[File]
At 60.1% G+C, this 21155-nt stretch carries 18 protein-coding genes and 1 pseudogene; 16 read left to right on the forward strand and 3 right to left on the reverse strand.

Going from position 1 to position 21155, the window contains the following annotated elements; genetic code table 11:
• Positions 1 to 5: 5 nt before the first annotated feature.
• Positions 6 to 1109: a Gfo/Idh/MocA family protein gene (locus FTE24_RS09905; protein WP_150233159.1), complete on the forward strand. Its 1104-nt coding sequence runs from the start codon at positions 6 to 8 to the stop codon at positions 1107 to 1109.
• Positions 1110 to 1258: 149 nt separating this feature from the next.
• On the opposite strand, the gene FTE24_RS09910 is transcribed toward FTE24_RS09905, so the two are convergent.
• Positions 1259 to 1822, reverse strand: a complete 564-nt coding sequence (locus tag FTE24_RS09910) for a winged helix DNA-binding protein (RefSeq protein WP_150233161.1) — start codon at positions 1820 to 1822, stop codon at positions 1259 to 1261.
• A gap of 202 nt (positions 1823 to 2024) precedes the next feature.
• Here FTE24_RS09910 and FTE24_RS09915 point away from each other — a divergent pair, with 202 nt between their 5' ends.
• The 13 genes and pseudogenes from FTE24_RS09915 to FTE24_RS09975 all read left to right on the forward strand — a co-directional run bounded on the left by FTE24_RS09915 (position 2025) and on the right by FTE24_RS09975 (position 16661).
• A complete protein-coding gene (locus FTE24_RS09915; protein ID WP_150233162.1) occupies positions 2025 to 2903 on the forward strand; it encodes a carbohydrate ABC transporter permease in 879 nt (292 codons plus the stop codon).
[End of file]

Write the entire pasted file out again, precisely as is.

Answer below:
At 60.1% G+C, this 21155-nt stretch carries 18 protein-coding genes and 1 pseudogene; 16 read left to right on the forward strand and 3 right to left on the reverse strand.

Going from position 1 to position 21155, the window contains the following annotated elements; genetic code table 11:
• Positions 1 to 5: 5 nt before the first annotated feature.
• Positions 6 to 1109: a Gfo/Idh/MocA family protein gene (locus FTE24_RS09905; protein WP_150233159.1), complete on the forward strand. Its 1104-nt coding sequence runs from the start codon at positions 6 to 8 to the stop codon at positions 1107 to 1109.
• Positions 1110 to 1258: 149 nt separating this feature from the next.
• On the opposite strand, the gene FTE24_RS09910 is transcribed toward FTE24_RS09905, so the two are convergent.
• Positions 1259 to 1822, reverse strand: a complete 564-nt coding sequence (locus tag FTE24_RS09910) for a winged helix DNA-binding protein (RefSeq protein WP_150233161.1) — start codon at positions 1820 to 1822, stop codon at positions 1259 to 1261.
• A gap of 202 nt (positions 1823 to 2024) precedes the next feature.
• Here FTE24_RS09910 and FTE24_RS09915 point away from each other — a divergent pair, with 202 nt between their 5' ends.
• The 13 genes and pseudogenes from FTE24_RS09915 to FTE24_RS09975 all read left to right on the forward strand — a co-directional run bounded on the left by FTE24_RS09915 (position 2025) and on the right by FTE24_RS09975 (position 16661).
• A complete protein-coding gene (locus FTE24_RS09915; protein ID WP_150233162.1) occupies positions 2025 to 2903 on the forward strand; it encodes a carbohydrate ABC transporter permease in 879 nt (292 codons plus the stop codon).